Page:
Early waves of migration of ancient people carry­ing the Neanderthal genes might be one explana­tion. But genes also persist if they offer some evolu­tionary advantage in a survival of the fittest race. Genes die out if they offer no advantage or a disad­vantage on balance.

Dalton explores the role of climate in south Asia; it is extremely wet (average rainfall in Bangladesh is 2,666 mm per year, while the Meghalaya province of India, bordering Bangladesh to the north, has the top two wettest places on earth, Mawsynram and Cherrapunji, respectively). It could be that the Nean­derthal genes offer an advantage in surviving a very wet environment.

But, if south Asians – particularly Bangladeshis – carry a gene which makes them more prone to catch the disease and fall seriously ill, Covid-19 would possibly have wreaked havoc in Dhaka’s slums? The capital is the ninth largest and the sixth-most dense­ly populated city in the world.

A team of economists, led by Syed Basher and Salim Rashid from East West University in Bangladesh, recently published a study which points out that months after the outbreak, the Covid-19 death toll in several of the world’s biggest slums remains very low. The researchers argue that in Mumbai’s Dharavi slum, the Covid-19 fatality rate is not high. More than six million cases are recorded in Brazil (the third highest globally), however, the transmission of Covid-19 in the Brazilian favelas is not noticeable.

Their study poses the question: do Bangladeshi slum dwellers possess some form of immunity to the effects of Covid-19?

The researchers conducted an in-depth survey in three of Dhaka city’s largest slums before and after a super spreader event, the Eid-al-Adha festival. Their findings suggest very low or negligible Covid-19 fa­talities among slum households.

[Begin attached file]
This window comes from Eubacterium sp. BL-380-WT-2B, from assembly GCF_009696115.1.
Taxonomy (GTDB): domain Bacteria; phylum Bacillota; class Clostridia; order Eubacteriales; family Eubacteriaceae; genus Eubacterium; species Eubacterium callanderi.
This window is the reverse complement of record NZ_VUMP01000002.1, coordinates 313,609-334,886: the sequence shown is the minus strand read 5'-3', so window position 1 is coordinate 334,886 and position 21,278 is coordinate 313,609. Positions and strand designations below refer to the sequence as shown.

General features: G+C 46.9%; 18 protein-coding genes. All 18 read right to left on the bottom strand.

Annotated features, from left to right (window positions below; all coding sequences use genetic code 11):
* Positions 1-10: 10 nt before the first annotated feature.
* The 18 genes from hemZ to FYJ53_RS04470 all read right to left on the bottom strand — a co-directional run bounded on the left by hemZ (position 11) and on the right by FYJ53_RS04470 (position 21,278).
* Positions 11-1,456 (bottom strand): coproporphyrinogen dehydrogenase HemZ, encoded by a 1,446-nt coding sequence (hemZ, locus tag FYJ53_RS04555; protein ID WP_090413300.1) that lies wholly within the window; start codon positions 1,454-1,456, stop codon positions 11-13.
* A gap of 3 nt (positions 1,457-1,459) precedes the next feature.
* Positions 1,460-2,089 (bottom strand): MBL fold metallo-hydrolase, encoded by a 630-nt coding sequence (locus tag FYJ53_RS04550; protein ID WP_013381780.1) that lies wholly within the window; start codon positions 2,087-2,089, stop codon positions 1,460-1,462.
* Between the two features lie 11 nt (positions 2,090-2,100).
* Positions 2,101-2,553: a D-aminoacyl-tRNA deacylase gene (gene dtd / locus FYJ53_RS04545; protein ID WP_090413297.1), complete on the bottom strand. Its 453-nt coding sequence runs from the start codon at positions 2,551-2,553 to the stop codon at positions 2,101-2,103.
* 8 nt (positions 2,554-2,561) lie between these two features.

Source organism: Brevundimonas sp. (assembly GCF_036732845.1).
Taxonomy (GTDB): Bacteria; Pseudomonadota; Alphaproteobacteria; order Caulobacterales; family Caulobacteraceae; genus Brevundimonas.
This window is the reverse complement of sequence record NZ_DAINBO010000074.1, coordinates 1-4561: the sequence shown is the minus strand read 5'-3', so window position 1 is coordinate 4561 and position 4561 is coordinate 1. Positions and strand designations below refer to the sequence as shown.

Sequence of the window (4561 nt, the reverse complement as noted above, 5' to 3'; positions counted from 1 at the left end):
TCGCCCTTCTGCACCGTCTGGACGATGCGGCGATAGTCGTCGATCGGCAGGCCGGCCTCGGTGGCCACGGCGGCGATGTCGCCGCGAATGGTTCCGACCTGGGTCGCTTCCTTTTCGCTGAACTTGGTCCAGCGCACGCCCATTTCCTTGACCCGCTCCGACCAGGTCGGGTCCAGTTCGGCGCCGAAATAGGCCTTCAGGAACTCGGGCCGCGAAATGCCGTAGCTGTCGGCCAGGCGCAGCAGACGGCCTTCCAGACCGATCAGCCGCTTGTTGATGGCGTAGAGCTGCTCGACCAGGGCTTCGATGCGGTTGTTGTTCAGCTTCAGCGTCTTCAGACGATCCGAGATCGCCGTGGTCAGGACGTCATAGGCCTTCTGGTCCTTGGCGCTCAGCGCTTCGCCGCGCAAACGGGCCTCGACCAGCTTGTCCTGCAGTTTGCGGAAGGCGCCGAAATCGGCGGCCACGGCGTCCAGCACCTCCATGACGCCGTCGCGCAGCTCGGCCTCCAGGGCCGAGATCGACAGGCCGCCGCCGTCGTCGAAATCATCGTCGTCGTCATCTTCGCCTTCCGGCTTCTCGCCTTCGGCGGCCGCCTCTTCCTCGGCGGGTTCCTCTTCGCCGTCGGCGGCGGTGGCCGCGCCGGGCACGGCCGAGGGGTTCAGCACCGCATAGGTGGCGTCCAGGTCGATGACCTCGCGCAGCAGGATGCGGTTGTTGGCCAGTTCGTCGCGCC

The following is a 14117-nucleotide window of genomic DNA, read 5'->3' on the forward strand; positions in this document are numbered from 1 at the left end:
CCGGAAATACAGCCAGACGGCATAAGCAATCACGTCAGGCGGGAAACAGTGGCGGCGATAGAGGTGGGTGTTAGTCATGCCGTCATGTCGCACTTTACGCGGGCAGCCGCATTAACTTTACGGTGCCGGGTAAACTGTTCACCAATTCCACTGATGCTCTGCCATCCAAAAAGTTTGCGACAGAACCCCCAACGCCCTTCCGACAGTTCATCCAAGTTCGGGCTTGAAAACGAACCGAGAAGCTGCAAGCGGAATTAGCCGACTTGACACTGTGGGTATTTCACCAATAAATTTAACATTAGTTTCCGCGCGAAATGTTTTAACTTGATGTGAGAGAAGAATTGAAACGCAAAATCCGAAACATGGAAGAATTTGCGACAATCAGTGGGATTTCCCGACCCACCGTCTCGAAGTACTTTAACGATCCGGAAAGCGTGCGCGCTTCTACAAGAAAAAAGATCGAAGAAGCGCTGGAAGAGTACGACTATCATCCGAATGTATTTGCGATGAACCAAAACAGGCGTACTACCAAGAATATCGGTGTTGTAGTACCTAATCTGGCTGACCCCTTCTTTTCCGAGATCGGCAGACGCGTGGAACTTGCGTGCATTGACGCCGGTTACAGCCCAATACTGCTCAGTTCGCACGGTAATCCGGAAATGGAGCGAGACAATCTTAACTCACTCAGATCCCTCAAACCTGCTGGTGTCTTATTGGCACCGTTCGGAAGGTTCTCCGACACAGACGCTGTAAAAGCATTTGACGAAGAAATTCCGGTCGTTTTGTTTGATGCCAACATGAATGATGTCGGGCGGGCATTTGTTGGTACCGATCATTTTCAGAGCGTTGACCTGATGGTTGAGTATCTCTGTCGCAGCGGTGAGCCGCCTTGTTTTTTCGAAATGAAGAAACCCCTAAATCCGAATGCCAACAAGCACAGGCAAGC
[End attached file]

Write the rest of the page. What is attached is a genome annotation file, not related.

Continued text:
This study, Covid-19 ‘Immunity’ in Dhaka Slums: Do Genes Matter? found a significantly lower fatality ratio compared to the worldwide statistics.

Why are slum dwellers safe, despite living in crowded places and having the DNA that increases the risk of getting infected with Covid-19?

One theory the researchers put forward is the slum dwellers may have acquired immunity from the harsh, early childhood environment. Previous studies have found that about 74 per cent of Dhaka’s slum dwellers have antibodies, compared to 45 per cent for Dhaka’s non-slum residents. Similarly, the Dharavi slum of Mumbai, allegedly Asia’s biggest slum, has so far escaped the wrath of the Covid-19 virus. A recent survey found that 57 per cent of Mumbai’s slum habitants have antibodies against Covid-19, compared to 16 per cent in the non-slum area.

Many slum dwellers may already be exposed to other viruses, which ironically protected these slum dwellers against this coronavirus.

Whatever the different theories, the Neanderthal gene theory means that if you are south Asian or Bangladeshi and living in the UK, you are signifi­cantly more vulnerable to Covid, in which case you have a stronger reason for seeking to be vaccinated, compared with the local population who are less likely to be carrying those risky Neanderthal genes.

Dr Raj Persaud FRCPsych is a contributing author to a new book on vaccines entitled ‘The ‘V’ Word’ – Everything you need to know but were too afraid to ask about living in a Vaccination Nation shortly to be published by Amberley Press.